It is dangerous to read too much into the results of by-elections. Traditionally, the government of the day does badly in such contests as voters use them to register their discontent over all sorts of issues, both local or national.
Nevertheless, Prime Minister Gordon Brown would be foolish to ignore the crushing defeat suffered by Labour in the Crewe and Nantwich poll. By any measure, a 17.6% swing to the Conservatives, coming on top of the Tory win in the Mayor of London contest, is a clear indication of popular discontent with Mr Brown's premiership.
He is quite right to identify public concern over constantly rising food prices, soaring fuel prices and the general state of the economy as the main factors of discontent. He may argue that some of those issues are beyond his control. Rising fuel prices and the credit crunch are global in nature.
Yet they are hitting voters, particularly those on middle incomes, extremely hard and they want Mr Brown to give an indication that he is aware of the pain they are suffering and that he will take whatever action he can to help. Fuel tax, for example, is to go up by around 2p a litre in October. Mr Brown should move swiftly to axe that, given that the UK is already burdened with some of the highest tax rates on fuel in Europe.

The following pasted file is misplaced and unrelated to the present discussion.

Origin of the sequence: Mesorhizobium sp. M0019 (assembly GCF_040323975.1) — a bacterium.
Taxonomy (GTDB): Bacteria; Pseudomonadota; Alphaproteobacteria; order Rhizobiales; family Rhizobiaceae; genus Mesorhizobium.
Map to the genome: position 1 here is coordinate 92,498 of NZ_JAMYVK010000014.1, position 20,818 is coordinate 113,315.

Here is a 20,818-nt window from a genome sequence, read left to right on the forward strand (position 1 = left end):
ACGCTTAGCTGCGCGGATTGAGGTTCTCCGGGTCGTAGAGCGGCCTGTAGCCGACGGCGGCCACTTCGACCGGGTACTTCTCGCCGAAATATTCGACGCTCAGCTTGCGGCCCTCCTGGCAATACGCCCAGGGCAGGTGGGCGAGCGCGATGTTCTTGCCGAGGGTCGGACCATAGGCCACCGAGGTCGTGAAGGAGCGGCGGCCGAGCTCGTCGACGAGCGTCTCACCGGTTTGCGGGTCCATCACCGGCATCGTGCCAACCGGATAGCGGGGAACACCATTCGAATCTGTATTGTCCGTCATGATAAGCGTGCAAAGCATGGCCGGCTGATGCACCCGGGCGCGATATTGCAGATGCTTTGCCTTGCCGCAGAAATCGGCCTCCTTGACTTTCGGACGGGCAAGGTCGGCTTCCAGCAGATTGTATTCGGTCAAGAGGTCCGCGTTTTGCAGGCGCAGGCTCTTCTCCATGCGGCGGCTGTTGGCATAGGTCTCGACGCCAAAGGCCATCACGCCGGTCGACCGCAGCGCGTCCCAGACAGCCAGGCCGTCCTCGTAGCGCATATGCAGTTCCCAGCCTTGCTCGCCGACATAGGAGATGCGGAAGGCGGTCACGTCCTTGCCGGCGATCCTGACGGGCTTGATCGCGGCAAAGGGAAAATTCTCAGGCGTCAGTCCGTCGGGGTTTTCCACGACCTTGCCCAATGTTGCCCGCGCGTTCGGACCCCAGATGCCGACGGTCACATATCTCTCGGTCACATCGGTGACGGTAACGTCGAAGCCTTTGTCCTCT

Taxation is one of the areas where Mr Brown is most vulnerable. Businesses feel they are carrying an undue burden of taxation, with a rise in corporation tax for small firms, the scrapping of the 10p rate for capital gains tax, the levy on non-domiciled wealthy foreigners and proposed anti-avoidance measures on foreign profits.
Whether he likes it or not, Mr Brown, both as Chancellor and as Prime Minister, has a reputation for taxing by stealth.
As far as Northern Ireland is concerned, there is little sympathy for the Prime Minister's plight.
He is not seen as a particular friend of the province because of his refusal to countenance a reduction in corporation tax rates to boost foreign investment. As well, he has been begrudging in recognising the changed political circumstances here through a financial peace dividend.
Instead, he has attempted to portray funding we would have received anyway as 'new money'.
It is no secret that Mr Brown wanted the keys to Number 10 for many years, but his current difficulties show the wisdom of the old adage — be careful what you wish for.
He has come to office at a difficult time and, to date, has shown a distinct lack of decisiveness or sureness of touch. His dithering over bailing out Northern Rock and the furore over the scrapping of the 10p income tax band have severely damaged his reputation.
Almost by default, Conservative leader David Cameron is becoming a credible Prime Minister-in-waiting.
The momentum is certainly with him and unless Mr Brown can regain public confidence quickly, he could find himself in grave difficulties.
Political parties are quick to turn on their leaders if they are seen as an electoral liability. Mr Brown is on probation at the moment, both withiin the Labour Party and in the country as a whole.